- October 2008 - Volume 31 · Issue 10:
Spontaneous rupture of the latissimus dorsi muscle is a rare injury, and few reported cases were avulsion injuries at their humeral insertion. Seven cases of spontaneous rupture of the latissimus dorsi muscle have been reported, but only 1 occurred at the myotendinous junction.1-7 The mechanism of this injury is reported to be forceful resisted arm adduction or extension, and reported injuries were rock climbing and attempting to pull up on an overhead handhold,5 waterskiing injury during pull-up with ski rope,3 overuse in golf in the leading arm, 6 and abduction-external rotation with horizontally extended arm during a professional steer wrestling performance.2 The latissimus dorsi muscle is not a critical muscle for activities of daily living; however, the significance of the muscle is increased in professional or elite athletes. This article presents a case of rupture of the latissimus dorsi muscle at the myotendinous junction that ocurred during a sports activity.
A 38-year-old, right-hand-dominant semi-professional tennis player presented with right shoulder pain of 2 months duration. He had no previous shoulder injury or pain. The patient noted pain in the posterior axillary fold region after playing competitive match 2 months previously. The pain gradually began after the match and the pain was repeated by every overhead serve or powerful stroke, which prevented him from playing tennis. The patient reported experiencing sharp pain during the early follow-through phase of a serve. Although his sports activity had been decreased, his activities of daily living were not restricted. He was a well-developed man without obvious wasting or gross deformity.
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|Figure 1: Gross view of the patients axillary region (A). Right side shows swollen axillary region (B). |
Physical examination revealed soft tissue swelling in the axillary region with tenderness (Figure 1). Active shoulder motion was normal and manual strength testing showed a decrease in extension (4/5) and adduction (4+/5). There was pain with adduction and extension of the arm against resistance. There was no evidence of any shoulder instability or neuromuscular abnormality. Plain radiographs were normal, but T2-weighted magnetic resonance imaging revealed a full-thickness tear in the musculotendinous junction of the latissimus dorsi (Figure 2). While tracing the latissimus dorsi muscle by ultrasound, a tear muscle was also found (Figure 3).
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|Figure 2: Coronal (A) and axial (B) T2-weighted images show fluid collection of the injured site. The green box shows the injured area. Yellow outlines the latissimus dorsi muscle. Figure 3: Ultrasound of the myotendinous junction of the latissimus dorsi muscle. Pink outlines the latissimus dorsi muscle. The black area inside the muscle indicates the ruptured muscle.|
Considering the patients desire to recover his full performance to play tennis with no handicap and our concern about loss of maximum muscle strength in overhead service, surgical repair was performed. Preoperatively, ultrasound-guided surface marking of the torn site was performed to minimize the incision and damage to the soft tissues. Under general anesthesia, the patient was positioned in a lateral decubitus position. An axillary incision (Figure 3) was made and dissection was done down to the ruptured tendon. Definite rupture and fluid accumulation was identified and the torn margins were not in contact with each other (Figure 4). After debridement of the scar tissue, the latissimus dorsi muscle was repaired with no dead space remaining.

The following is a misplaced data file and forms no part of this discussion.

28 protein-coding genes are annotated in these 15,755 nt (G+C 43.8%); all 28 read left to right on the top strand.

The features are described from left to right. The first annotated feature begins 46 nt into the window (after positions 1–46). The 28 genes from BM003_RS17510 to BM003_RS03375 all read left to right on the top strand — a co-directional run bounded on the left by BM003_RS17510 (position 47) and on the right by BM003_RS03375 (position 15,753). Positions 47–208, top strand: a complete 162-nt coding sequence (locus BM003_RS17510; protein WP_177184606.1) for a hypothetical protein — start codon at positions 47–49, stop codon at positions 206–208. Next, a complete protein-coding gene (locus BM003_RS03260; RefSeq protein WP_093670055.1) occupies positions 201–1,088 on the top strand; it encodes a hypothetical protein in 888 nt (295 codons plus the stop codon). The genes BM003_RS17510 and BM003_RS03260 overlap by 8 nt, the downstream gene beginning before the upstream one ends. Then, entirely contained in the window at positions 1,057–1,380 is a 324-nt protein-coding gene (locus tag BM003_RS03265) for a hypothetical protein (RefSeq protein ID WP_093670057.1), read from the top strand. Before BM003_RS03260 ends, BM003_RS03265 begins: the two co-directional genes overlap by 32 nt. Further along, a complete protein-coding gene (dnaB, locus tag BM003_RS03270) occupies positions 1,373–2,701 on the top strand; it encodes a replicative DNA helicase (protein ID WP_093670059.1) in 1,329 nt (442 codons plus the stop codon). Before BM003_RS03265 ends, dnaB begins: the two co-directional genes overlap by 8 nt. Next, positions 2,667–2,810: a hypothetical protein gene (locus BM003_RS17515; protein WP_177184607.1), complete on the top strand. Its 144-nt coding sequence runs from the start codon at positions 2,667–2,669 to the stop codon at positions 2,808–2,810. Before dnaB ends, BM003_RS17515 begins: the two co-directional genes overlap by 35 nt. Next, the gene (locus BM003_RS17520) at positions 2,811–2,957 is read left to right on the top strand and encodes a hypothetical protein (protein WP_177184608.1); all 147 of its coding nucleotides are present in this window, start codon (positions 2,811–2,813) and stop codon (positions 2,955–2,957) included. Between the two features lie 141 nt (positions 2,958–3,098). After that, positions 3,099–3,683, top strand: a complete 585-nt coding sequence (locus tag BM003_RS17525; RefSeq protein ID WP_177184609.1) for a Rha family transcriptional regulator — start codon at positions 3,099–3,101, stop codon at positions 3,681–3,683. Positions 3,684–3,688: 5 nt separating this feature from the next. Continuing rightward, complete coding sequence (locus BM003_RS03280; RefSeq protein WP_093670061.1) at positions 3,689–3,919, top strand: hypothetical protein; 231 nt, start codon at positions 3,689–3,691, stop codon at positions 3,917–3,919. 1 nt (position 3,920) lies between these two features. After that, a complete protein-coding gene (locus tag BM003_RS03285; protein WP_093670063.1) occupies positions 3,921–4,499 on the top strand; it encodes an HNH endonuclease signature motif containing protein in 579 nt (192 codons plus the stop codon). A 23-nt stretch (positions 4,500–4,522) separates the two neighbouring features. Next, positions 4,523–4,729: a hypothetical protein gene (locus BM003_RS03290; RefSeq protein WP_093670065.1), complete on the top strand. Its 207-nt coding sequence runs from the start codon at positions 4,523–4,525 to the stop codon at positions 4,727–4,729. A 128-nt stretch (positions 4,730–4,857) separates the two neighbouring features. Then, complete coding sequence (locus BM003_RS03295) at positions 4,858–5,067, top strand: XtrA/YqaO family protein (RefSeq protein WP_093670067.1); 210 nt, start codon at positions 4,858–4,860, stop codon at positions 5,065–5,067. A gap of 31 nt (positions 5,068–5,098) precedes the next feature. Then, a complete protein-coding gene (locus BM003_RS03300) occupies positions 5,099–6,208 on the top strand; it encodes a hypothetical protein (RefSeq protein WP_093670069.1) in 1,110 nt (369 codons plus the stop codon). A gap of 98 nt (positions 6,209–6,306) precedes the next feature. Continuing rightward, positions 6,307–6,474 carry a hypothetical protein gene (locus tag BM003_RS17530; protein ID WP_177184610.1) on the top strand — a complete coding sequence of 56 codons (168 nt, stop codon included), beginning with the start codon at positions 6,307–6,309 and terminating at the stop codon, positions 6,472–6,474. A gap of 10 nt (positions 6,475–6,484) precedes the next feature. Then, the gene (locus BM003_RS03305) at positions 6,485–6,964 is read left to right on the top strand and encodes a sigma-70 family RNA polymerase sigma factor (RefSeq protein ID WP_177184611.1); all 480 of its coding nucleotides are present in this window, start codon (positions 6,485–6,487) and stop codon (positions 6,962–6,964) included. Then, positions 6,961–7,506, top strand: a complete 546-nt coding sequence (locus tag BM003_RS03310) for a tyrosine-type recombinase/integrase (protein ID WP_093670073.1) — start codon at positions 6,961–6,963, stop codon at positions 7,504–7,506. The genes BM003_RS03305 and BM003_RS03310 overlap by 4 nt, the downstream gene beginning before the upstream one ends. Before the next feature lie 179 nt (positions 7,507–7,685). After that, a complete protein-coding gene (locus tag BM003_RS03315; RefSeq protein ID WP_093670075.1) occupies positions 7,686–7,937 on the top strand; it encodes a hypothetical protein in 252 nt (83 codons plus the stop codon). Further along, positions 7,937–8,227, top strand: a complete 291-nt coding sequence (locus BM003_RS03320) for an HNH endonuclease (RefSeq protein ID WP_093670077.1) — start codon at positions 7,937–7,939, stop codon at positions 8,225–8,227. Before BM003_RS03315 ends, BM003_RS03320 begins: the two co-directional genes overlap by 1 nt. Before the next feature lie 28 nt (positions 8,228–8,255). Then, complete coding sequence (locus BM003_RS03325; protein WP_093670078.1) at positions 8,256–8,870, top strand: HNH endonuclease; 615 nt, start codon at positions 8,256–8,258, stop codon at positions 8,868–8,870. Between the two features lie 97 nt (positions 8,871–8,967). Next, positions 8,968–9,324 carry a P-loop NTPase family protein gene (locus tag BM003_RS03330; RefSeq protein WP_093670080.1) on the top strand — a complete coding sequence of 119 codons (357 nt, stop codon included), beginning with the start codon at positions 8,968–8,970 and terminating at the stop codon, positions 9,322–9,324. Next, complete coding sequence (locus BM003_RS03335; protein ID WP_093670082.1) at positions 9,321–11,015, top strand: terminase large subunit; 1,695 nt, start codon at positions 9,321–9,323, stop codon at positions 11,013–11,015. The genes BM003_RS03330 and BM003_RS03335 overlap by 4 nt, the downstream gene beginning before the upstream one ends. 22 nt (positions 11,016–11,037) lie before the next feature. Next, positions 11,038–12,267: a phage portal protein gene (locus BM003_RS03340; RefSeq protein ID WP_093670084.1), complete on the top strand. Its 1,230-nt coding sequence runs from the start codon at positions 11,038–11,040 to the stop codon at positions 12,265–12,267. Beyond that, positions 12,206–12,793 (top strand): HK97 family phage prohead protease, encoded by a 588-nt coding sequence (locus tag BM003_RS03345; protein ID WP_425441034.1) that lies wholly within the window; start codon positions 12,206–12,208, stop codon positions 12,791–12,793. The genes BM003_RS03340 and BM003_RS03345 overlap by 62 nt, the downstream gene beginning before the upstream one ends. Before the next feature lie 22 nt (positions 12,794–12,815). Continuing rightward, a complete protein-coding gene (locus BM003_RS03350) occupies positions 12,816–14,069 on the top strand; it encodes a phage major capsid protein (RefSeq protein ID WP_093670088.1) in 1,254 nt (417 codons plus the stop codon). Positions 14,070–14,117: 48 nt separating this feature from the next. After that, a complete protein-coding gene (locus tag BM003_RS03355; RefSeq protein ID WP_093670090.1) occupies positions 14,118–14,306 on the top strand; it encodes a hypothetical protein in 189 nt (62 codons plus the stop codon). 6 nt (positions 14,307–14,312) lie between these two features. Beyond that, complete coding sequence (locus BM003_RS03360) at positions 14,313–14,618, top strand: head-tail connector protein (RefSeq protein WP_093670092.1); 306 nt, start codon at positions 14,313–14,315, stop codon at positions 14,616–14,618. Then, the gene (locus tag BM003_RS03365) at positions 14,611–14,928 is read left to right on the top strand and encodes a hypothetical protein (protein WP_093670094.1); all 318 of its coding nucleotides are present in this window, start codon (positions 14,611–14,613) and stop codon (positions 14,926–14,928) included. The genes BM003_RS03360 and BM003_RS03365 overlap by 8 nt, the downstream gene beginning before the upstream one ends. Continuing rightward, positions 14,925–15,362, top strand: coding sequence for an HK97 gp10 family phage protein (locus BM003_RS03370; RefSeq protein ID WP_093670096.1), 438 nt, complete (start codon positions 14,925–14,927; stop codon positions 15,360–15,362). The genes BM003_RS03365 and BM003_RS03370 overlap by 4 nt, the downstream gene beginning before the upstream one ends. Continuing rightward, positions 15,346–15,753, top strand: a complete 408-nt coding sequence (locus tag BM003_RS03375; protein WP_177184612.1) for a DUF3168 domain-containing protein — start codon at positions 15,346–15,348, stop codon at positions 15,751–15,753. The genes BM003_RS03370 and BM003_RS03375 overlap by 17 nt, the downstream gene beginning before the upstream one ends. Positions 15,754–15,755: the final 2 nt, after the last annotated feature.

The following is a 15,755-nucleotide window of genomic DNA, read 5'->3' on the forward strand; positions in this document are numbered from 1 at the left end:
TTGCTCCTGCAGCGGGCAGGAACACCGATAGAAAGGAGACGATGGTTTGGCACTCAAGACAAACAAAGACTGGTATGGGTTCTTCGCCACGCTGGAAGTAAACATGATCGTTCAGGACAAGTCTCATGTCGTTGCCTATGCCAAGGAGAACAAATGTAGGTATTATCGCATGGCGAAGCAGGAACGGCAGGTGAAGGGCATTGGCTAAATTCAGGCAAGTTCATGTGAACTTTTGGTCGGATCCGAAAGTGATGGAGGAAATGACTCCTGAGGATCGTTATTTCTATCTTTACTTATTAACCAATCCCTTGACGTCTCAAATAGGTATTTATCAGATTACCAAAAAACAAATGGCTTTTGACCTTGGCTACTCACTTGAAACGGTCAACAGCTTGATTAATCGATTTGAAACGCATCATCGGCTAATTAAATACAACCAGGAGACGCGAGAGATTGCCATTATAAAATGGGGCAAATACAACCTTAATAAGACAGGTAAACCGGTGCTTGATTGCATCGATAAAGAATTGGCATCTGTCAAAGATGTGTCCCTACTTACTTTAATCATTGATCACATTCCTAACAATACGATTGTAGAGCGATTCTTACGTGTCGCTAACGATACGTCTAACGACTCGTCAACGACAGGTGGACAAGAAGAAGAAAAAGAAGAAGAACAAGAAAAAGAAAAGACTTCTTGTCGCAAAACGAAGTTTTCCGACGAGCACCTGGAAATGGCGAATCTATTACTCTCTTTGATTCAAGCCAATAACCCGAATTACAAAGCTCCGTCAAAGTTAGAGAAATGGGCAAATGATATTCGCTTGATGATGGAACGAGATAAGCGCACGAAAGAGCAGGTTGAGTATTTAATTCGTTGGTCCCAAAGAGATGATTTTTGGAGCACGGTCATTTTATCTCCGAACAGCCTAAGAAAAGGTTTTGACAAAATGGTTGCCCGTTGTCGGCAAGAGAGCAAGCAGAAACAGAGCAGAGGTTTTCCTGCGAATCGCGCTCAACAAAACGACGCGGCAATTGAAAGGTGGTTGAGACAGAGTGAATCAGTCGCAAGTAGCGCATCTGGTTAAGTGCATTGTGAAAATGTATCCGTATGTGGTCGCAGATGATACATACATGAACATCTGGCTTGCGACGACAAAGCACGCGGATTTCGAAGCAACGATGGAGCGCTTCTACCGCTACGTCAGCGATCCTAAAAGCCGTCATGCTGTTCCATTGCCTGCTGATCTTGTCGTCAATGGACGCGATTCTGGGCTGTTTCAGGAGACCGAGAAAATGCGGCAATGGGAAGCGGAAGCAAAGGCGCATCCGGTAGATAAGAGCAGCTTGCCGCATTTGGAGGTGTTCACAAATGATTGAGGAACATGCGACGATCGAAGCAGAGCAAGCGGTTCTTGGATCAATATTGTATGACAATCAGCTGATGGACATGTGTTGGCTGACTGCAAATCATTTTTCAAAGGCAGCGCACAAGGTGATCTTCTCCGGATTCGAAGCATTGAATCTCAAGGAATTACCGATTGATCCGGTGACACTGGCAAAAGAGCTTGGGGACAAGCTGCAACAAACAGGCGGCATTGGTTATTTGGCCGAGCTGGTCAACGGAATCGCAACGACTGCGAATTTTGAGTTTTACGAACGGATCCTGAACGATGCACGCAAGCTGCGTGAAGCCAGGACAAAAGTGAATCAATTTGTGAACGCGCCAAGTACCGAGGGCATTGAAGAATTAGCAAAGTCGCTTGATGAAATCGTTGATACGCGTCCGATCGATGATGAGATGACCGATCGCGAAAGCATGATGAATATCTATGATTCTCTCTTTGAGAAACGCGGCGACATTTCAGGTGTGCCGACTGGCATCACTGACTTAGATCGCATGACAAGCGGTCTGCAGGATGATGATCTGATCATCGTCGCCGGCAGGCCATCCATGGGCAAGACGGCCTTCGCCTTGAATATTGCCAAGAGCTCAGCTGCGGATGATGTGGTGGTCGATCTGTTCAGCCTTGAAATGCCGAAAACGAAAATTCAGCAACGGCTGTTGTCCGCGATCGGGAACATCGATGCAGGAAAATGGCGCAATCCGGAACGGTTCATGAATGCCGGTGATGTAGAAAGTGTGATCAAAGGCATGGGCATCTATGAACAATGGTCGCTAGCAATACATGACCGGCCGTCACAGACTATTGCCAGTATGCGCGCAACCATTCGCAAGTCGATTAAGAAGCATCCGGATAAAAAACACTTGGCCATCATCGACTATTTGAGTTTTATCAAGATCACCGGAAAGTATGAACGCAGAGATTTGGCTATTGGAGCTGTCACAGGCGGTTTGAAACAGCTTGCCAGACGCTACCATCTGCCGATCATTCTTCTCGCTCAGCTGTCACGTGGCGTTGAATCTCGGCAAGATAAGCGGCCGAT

The shoulder was immobilized in adduction and internal rotation for 2 weeks, and passive range of motion exercise was started. The patient was allowed to use the arm freely for activities of daily living after 4 weeks. Ultrasound was used for the evaluation of the muscle 3 months postoperatively. Ultrasound showed intact muscle continuity without any abnormal findings (Figure 5). Noncompetitive tennis play was allowed 4 months postoperatively, and full forehand ground stroke and backhand ground stroke activity was allowed 5 months postoperatively. Muscle strength was evaluated 4.5 months postoperatively, using a Myometer (Mercmesin Co, Nottingham, United Kingdom) and the strength was 95% to 120% of the contralateral shoulder in adduction, internal rotation, extension, and flexion. Playing tennis with full activity, including overhead motions, was allowed 6 months postoperatively, and the patient was fully satisfied with the result.
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|Figure 4: Top incision line (A). Ruptured muscle (B). Arrow indicates torn edge of the latissimus dorsi muscle. After repair (C). Arrow indicates the ruptured area now repaired. |
Functionally, the latissimus dorsi muscle adducts, internally rotates, and extends the shoulder. In addition, the latissimus dorsi muscle, acting with the pectoralis major and teres major muscles, also helps to depress the raised arm against resistance and to pull the trunk upward and forward when the arms are fixed above the head, as in climbing.8 There are a few electromyographic analyses of shoulder function in tennis players, and the latissimus dorsi muscle is reported to show moderate activity in stage II (cocking), III (acceleration), and IV (follow-through) of a serve.9,10 The latissimus dorsi muscle is known to be highly active in the early portion of stage IV, and this correlates to our case in that the patient felt sharp pain during the early phase of acceleration of the serve. According to these studies, the latissimus dorsi muscle shows minimal to low activity in the forehand stroke, but shows moderate activity in the acceleration phase of backhand ground stroke.9 From these studies we deduced that the latissimus dorsi muscle plays a role in active tennis players and should not be overlooked.